Right around that time, I had a pretty enlightening conversation with my friend Alex who has moved to D.C. She’s a year younger than myself and we’d lost touch a bit in between when we met each other and WorldCon, but we were both pleasantly surprised to discover we still got along famously. My mother had talked to someone and mentioned she had a daughter (yours truly) running around con, and the response of said stranger was, “OH! The hot chick!” Alex mentioned that the second she had started acknowledging that she was, in fact, not ugly but actually attractive, people started looking at her differently. There was a lot of negative feedback.

I’ve decided to do the same. After that conversation, I have decided that yes, I am attractive. Yes, I have my share of talents. No, it’s not going to be easy convincing my subconscious that I am deserving of love, respect and, yes, maybe even admiration for being pretty, but that’s not the main point. The fact is that I can’t spend my whole life hiding and being ashamed of who I am, what I look like. I had a friend who loved me unconditionally and the best thing I can do to honor her is to try and transfer her unconditional adoration into something productive, empowering. (Or maybe just a little silly.)

san fran

In San Francisco, I spent some “quality” time with my kid sister and looked at houses with my parents, who are 99% sure they want to retire to San Francisco. There is a house on Euclid in Berkeley that looked extremely promising. It was built in 1992 on an “earthquake proof” foundation, is a mile away from the UC Berkeley campus (where I had an interview, hence the formalish dress), is sound-proof and wonderfully located. The feel is similar to our current house in Heidelberg; my parents love it. It had only been on the market for three days when we went to view it. We’re hoping the offer will go through.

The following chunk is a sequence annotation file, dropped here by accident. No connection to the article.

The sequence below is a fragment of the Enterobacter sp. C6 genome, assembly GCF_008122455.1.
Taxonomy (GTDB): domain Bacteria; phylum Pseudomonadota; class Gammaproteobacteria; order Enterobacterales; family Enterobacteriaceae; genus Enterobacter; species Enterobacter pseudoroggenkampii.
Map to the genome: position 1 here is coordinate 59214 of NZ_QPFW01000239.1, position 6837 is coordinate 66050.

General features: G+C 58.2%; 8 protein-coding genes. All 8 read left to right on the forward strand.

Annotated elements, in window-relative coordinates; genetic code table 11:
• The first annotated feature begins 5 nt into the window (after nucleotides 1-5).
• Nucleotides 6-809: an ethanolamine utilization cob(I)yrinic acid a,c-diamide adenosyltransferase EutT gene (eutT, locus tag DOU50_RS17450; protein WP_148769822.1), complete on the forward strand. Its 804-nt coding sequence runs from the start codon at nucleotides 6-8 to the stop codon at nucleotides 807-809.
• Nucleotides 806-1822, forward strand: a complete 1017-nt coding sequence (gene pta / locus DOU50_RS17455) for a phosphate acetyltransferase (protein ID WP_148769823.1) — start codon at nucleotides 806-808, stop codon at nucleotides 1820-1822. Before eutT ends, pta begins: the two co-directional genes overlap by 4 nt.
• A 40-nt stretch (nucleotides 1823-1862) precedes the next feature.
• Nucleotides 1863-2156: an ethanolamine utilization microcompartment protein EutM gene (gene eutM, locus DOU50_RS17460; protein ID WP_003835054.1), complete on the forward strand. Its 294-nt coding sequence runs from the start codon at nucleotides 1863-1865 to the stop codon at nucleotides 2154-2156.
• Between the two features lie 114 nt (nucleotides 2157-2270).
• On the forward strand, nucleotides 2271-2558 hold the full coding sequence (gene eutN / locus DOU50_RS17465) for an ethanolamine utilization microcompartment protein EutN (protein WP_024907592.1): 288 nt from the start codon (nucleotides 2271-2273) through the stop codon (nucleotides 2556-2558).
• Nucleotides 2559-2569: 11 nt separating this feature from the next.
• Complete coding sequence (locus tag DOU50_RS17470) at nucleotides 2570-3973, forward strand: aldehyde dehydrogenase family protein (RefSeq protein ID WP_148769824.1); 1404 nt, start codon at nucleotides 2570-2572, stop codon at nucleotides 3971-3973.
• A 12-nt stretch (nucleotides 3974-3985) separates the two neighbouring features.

I got my hair cut in San Francisco because I decided it was time for a change. I decided this an hour before we went off in search for a stylist with free time on their hands. And then, the same night, I colored it and purchased a supervillain t-shirt the next day while exploring San Francisco and its crappy Museum of Modern Art with my long-time friend Jerri.

Photo 98

I met Meg and her friend Summer, who took me down to San Francisco’s Pier 39 to see sea lions. I love sea lions. I love anything that is basically the nautical equivalent of the retriever brand of dog. They are total hams, very vocal and pretty damn smelly, but extremely adorable. We tried on a bunch of silly hats while I pretended to look serious and classy in mine. I garnered a bunch of compliments for said hat and am sad that I did not purchase that $25 Kentucky Derby style hat that looked absolutely smashing on me. I am making due with my cloche, though.

Photo 103

We arrived back in England around noon today and I finally, FINALLY have a dental appointment for tomorrow morning. With the guy who dismissed my complaints about my tooth, which resulted in me living off painkillers for about two weeks. My tooth, by the way, is still not better. I am going to murder him if he gives me the holier-than-thou shit again. Oh, and my mom will be in the room with me. I think she can hurt him a great deal more than I ever could.

I might try and come up with a more comprehensive summary of my last two weeks, but my mind is blurry with lack of sleep. I decided you guys looking at pictures would be a lot more interesting.

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I Call Shenanigans

June 28, 2009 at 1:04 pm (Writing) (, , , , )

I was rereading Shirley Darsgaard’s series last night when I came across a section in “Witch Hunt” in which the protagonist’s friend, Darci, is putting up with a MAJOR red-flag guy. Ophelia, the protagonist, notices this and immediately bitches and moans about it. Her grandmother, Abby, is supposed to be this loving mentor figure who understands everything.